KiSS1-derived peptide receptor

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AliasesKISS1R, AXOR12, CPPB1, GPR54, HH8, HOT7T175, KISS-1R, KiSS1-derived peptide receptor, KISS1 receptor
External IDsOMIM: 604161 MGI: 2148793 HomoloGene: 11411 GeneCards: KISS1R
Gene location (Human)
Chromosome 19 (human)
Chr.Chromosome 19 (human)[1]
Chromosome 19 (human)
Genomic location for KISS1R
Genomic location for KISS1R
Band19p13.3Start917,287 bp[1]
End921,005 bp[1]
RefSeq (mRNA)



RefSeq (protein)



Location (UCSC)Chr 19: 0.92 – 0.92 MbChr 10: 79.92 – 79.92 Mb
PubMed search[3][4]
View/Edit HumanView/Edit Mouse

The KiSS1-derived peptide receptor (also known as GPR54 or the Kisspeptin receptor) is a G protein-coupled receptor[5] which binds the peptide hormone kisspeptin (metastin).[6][7][8] Kisspeptin is encoded by the metastasis suppressor gene KISS1, which is expressed in a variety of endocrine and gonadal tissues.[9] Activation of the kisspeptin receptor is linked to the phospholipase C and inositol trisphosphate second messenger cascades inside the cell.[10]


Kisspeptin is involved in the regulation of endocrine function and the onset of puberty, with activation of the kisspeptin receptor triggering release of gonadotropin-releasing hormone (GnRH),[11][12] and release of kisspeptin itself being inhibited by oestradiol but enhanced by GnRH.[13] Reductions in kisspeptin levels with age may conversely be one of the reasons behind age-related declines in levels of other endocrine hormones such as luteinizing hormone.[14]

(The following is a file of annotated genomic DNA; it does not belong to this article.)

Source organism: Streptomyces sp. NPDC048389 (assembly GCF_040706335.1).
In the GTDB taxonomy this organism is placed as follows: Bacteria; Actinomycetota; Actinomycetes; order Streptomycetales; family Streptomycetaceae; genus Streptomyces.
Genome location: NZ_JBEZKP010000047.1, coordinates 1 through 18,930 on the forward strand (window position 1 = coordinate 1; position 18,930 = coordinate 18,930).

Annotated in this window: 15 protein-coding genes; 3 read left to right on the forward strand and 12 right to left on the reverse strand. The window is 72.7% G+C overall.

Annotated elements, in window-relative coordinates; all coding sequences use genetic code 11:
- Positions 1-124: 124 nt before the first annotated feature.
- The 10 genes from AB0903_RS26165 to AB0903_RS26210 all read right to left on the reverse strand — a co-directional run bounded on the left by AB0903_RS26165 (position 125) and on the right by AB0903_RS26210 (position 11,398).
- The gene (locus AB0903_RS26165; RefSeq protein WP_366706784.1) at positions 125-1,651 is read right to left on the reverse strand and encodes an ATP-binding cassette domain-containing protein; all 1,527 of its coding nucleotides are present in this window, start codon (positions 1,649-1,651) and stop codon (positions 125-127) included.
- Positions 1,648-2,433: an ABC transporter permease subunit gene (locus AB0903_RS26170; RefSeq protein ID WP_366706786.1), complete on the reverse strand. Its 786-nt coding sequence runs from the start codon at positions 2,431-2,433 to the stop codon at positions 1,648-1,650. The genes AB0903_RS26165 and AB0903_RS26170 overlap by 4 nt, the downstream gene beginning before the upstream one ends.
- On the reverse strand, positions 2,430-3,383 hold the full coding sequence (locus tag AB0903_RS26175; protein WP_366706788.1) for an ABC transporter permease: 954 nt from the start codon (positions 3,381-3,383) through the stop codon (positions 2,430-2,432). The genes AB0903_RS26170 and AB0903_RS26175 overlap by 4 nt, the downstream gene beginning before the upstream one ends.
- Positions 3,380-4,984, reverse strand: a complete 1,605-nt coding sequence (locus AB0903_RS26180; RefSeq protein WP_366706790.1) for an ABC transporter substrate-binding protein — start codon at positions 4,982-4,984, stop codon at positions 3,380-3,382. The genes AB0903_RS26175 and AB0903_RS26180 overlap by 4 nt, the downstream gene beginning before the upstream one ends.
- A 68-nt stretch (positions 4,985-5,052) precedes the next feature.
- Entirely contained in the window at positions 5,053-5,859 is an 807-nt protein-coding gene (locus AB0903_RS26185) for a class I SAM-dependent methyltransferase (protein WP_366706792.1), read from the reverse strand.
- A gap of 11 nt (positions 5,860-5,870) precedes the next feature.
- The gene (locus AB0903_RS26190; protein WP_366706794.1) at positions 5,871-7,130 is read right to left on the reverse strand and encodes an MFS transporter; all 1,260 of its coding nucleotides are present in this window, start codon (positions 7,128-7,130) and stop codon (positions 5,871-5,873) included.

No non-peptide ligands for this receptor have yet been discovered, but as of 2009 both selective agonist and antagonist peptides are known.



  • Kisspeptin-10 analogues modified with amino substitutions[16]


  1. ^ a b c GRCh38: Ensembl release 89: ENSG00000116014 - Ensembl, May 2017
  2. ^ a b c GRCm38: Ensembl release 89: ENSMUSG00000035773 - Ensembl, May 2017
  3. ^ "Human PubMed Reference:". National Center for Biotechnology Information, U.S. National Library of Medicine.
  4. ^ "Mouse PubMed Reference:". National Center for Biotechnology Information, U.S. National Library of Medicine.
  5. ^ Lee DK, Nguyen T, O'Neill GP, Cheng R, Liu Y, Howard AD, Coulombe N, Tan CP, Tang-Nguyen AT, George SR, O'Dowd BF (Mar 1999). "Discovery of a receptor related to the galanin receptors". FEBS Letters. 446 (1): 103–7. doi:10.1016/S0014-5793(99)00009-5. PMID 10100623. S2CID 38910830.
  6. ^ Ohtaki T, Shintani Y, Honda S, Matsumoto H, Hori A, Kanehashi K, Terao Y, Kumano S, Takatsu Y, Masuda Y, Ishibashi Y, Watanabe T, Asada M, Yamada T, Suenaga M, Kitada C, Usuki S, Kurokawa T, Onda H, Nishimura O, Fujino M (May 2001). "Metastasis suppressor gene KiSS-1 encodes peptide ligand of a G-protein-coupled receptor". Nature. 411 (6837): 613–7. doi:10.1038/35079135. PMID 11385580. S2CID 205017670.
  7. ^ Muir AI, Chamberlain L, Elshourbagy NA, Michalovich D, Moore DJ, Calamari A, Szekeres PG, Sarau HM, Chambers JK, Murdock P, Steplewski K, Shabon U, Miller JE, Middleton SE, Darker JG, Larminie CG, Wilson S, Bergsma DJ, Emson P, Faull R, Philpott KL, Harrison DC (Aug 2001). "AXOR12, a novel human G protein-coupled receptor, activated by the peptide KiSS-1". The Journal of Biological Chemistry. 276 (31): 28969–75. doi:10.1074/jbc.M102743200. PMID 11387329.